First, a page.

Agencies

[Federal Register Volume 73, Number 39 (Wednesday, February 27, 2008)]
[Notices]
[Pages 10465-10467]
From the Federal Register Online via the Government Printing Office [www.gpo.gov]
[FR Doc No: 08-841]


-----------------------------------------------------------------------

DEPARTMENT OF THE INTERIOR

National Park Service


Stehekin River Corridor Implementation Plan: North Cascades 
National Park Service Complex, Lake Chelan National Recreation Area, 
Chelan County, WA; Notice of Intent To Prepare an Enviornmental Impact 
Statement

    Summary: In accord with Sec.  102(2)(C) of the National 
Environmental Policy Act of 1969 (42 U.S.C. 4321, et seq.) and the 
Council on Environmental Quality regulations (40 CFR parts 1500-1508), 
the National Park Service (in cooperation with the Western Federal 
Lands Division of Federal Highway Administration) is undertaking a 
conservation planning and environmental impact analysis process to 
determine future management of public and inter-mingled private lands 
in the lower Stehekin River Valley within Lake Chelan National 
Recreation Area. An Environmental Impact Statement (EIS) will be 
prepared for a Stehekin River Corridor Implementation Plan, in 
conjunction with revising the current Land Protection Plan, which will 
guide land protection and Stehekin River management within Lake Chelan 
NRA.
    Background: The National Park Service (NPS) collectively manages 
North Cascades National Park, Lake

[[Page 10466]]

Chelan NRA, and Ross Lake National Recreation Area as North Cascades 
National Park Service Complex (North Cascades). The Stehekin Valley is 
a glacial valley that begins at the crest of Cascade Pass within North 
Cascades National Park and ends where the river flows into Lake Chelan, 
the third deepest natural lake in the United States. Lake Chelan is a 
55-mile-long, 1,500-foot-deep lake with exceptionally steep valley 
walls reminiscent of a fjord. The natural level of the lake was raised 
21 feet by a hydroelectric/flood-control dam in the 1920s. 
Approximately the upper five miles of Lake Chelan and the lower nine 
miles of the Stehekin River are within Lake Chelan NRA.
    Geographically this remote area is a long, narrow corridor, within 
which numerous private homes and public facilities are located. People 
have been living in the Stehekin area since the valley was homesteaded 
in the mid-1800s. Approximately 100 people live in the Stehekin 
Community year-round, while many others visit periodically, most in 
summer. In addition, the Stehekin area draws visitors from around the 
world to camp, fish, swim, raft, kayak, bicycle, hike and engage in 
other activities. Some stay for only a few hours (between ferry 
landings), while some stay for days or weeks hosted by the park and the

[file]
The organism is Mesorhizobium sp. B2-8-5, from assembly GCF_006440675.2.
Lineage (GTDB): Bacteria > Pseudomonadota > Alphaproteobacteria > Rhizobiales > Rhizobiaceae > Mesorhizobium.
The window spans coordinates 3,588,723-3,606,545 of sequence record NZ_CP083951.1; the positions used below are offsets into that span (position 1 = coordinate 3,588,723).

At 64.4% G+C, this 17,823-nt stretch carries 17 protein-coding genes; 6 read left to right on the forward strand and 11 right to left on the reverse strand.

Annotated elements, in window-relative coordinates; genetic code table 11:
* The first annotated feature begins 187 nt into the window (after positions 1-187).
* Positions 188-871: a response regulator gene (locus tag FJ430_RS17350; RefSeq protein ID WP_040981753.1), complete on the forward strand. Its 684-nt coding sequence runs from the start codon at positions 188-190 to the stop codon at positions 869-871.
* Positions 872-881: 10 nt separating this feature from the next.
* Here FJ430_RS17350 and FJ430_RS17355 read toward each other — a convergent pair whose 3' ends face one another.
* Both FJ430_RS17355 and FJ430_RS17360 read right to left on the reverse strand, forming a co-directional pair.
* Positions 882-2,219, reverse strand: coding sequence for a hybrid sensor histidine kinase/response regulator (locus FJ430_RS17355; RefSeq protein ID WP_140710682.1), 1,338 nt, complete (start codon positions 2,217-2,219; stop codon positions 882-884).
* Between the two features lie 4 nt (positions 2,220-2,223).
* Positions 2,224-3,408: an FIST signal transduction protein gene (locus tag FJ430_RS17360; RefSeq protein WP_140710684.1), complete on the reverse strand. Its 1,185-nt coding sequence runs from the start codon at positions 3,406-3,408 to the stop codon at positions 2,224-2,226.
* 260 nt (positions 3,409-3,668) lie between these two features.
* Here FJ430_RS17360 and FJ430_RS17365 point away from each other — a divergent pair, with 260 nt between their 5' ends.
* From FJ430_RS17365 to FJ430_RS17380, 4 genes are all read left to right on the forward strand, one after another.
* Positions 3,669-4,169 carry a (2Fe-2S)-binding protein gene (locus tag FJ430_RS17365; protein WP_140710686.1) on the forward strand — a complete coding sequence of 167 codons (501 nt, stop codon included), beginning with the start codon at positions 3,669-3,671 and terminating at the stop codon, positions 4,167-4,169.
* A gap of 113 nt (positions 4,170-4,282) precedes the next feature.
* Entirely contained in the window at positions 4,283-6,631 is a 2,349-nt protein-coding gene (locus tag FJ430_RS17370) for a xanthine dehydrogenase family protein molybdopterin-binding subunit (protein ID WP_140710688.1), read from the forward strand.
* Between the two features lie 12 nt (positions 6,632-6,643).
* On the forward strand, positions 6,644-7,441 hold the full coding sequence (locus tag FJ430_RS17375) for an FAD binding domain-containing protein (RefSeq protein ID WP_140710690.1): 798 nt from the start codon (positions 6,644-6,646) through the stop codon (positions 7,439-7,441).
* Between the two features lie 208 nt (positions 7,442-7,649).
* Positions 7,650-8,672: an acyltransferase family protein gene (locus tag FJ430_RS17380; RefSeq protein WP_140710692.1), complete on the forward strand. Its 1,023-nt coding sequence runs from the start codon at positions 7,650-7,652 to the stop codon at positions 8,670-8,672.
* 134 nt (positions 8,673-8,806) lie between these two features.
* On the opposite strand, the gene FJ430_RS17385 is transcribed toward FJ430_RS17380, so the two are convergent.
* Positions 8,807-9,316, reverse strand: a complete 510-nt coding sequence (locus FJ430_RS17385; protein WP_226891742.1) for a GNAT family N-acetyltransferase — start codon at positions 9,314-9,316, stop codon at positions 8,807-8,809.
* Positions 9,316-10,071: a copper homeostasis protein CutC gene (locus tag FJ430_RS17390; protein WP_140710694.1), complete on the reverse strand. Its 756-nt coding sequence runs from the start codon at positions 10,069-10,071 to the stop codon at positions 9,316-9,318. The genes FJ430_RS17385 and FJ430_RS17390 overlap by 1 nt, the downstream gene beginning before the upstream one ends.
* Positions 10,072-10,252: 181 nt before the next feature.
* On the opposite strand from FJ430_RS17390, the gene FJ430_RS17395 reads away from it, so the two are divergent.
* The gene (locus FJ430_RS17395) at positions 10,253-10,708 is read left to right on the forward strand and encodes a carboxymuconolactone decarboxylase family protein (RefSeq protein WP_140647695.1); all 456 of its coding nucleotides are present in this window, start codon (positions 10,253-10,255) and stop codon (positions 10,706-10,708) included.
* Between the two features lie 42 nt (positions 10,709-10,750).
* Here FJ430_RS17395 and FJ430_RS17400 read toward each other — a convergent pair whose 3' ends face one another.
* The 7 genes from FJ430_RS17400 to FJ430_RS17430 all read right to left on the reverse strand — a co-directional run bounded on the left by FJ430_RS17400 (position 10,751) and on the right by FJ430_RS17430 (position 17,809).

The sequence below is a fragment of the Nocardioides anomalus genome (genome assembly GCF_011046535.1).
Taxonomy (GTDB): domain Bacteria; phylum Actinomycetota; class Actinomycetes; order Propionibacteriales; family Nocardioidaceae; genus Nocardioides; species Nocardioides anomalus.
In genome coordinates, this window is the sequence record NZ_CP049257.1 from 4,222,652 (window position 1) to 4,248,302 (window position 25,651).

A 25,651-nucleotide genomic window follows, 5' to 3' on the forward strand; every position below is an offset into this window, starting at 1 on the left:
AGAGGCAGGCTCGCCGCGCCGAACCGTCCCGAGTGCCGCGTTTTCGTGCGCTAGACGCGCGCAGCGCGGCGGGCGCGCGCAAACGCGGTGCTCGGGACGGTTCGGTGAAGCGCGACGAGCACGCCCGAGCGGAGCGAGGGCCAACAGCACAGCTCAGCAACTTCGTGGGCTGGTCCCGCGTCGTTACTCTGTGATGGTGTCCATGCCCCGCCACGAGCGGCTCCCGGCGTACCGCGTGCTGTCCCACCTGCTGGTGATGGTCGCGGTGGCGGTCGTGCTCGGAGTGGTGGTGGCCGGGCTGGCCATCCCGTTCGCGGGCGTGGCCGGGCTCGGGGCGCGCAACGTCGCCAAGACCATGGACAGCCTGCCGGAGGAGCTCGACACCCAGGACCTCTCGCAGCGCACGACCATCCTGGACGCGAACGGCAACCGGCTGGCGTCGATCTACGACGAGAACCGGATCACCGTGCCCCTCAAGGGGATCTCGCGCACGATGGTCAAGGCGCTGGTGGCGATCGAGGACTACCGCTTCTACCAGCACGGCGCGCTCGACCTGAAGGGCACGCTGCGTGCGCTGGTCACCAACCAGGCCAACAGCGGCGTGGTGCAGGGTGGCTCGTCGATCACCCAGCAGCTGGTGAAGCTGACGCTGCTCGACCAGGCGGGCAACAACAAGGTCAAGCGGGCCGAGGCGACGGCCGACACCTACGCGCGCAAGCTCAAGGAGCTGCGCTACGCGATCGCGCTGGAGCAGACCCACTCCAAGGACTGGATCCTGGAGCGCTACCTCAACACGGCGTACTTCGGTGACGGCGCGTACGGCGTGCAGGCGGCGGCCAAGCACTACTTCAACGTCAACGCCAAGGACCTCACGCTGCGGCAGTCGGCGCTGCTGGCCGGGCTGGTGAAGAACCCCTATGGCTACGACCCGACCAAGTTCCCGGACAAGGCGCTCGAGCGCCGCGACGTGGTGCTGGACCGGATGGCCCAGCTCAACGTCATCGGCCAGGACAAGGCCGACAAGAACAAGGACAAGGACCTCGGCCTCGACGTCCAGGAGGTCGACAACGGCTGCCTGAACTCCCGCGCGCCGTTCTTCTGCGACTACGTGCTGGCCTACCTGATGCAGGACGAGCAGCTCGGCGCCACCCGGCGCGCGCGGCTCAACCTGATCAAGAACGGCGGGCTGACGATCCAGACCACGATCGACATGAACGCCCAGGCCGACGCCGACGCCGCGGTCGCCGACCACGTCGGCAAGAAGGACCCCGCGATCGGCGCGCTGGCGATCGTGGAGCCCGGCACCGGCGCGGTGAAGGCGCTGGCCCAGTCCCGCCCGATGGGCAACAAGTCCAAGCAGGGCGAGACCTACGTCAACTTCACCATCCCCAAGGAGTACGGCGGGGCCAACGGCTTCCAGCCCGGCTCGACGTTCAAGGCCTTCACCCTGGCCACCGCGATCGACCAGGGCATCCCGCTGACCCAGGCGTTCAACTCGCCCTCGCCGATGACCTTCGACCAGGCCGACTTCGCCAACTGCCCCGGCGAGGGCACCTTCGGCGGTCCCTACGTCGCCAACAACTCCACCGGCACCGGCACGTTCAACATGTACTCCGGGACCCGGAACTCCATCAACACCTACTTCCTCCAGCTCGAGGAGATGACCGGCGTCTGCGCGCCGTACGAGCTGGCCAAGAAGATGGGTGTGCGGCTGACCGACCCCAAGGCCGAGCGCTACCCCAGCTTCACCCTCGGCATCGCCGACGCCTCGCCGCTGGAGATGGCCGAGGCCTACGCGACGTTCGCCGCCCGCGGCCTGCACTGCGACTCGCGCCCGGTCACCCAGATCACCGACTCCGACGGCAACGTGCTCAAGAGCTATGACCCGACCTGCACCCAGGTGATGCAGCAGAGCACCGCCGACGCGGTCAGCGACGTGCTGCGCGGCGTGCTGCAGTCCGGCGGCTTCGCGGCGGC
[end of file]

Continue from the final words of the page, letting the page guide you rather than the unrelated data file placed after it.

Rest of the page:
Stehekin Community.
    Prior to the late 20th century, like most rivers on the east slope 
of the Cascade Range, the Stehekin River had flooded primarily due to 
spring snowmelt. Since the 1960s, however, flooding appears to have 
become more likely during fall rain-on-snow events, which rise quickly 
and occur from mid-October through December. The unprecedented 
occurrence of several 100-year fall floods and one 500-year flood since 
1995 has substantially altered the river channel and floodplain, 
resulting in channel migration, erosion of river banks, and flooding in 
some areas during even relatively low flood conditions. As a result, 
private landowners and NPS facilities in the lower Valley have 
repeately been threatened or damaged by recent flooding. Since the 
1960s, the number of river channelization and bank stabilization 
structures has increased to some 1.5 miles at 41 sites.
    Purpose and Need: The three largest recorded floods on the Stehekin 
River have occurred within the past 12 years--in 1995, 2003, and 2006. 
Prior to this, the last large flood of similar magnitude occurred in 
1948. Because of ongoing impacts to federal lands and private property 
from the increased magnitude and frequency of flooding, sustainable 
management strategies and actions are needed to fulfill the intent of 
the 1995 Lake Chelan NRA General Management Plan (GMP) to allow for 
natural processes associated with the Stehekin River to occur, to 
maintain park facilities (including the road system, nearby 
campgrounds, and administrative areas), and to help ensure the 
sustainability of visitor services provided by the Stehekin community.
    Some of these management strategies and actions were identified by 
the Lake Chelan GMP. Among other actions, the GMP called for the 
relocation of park facilities out of the floodplain. The GMP and 
accompanying 1995 Lake Chelan Land Protection Plan (LPP) also called 
for the continued purchase and/or exchange of private lands within the 
floodplain. Although tiered to the GMP, this Stehekin River Corridor 
Impementation Plan would provide more detailed management guidance. As 
a result, this implementation plan will identify additional sustainable 
management strategies and actions related to or clarified from the Lake 
Chelan GMP and will review and refine existing management strategies 
and actions based on continuing research applicable to river management 
practices. This conservation planning and environmental impact analysis 
process is also intended to update the LPP.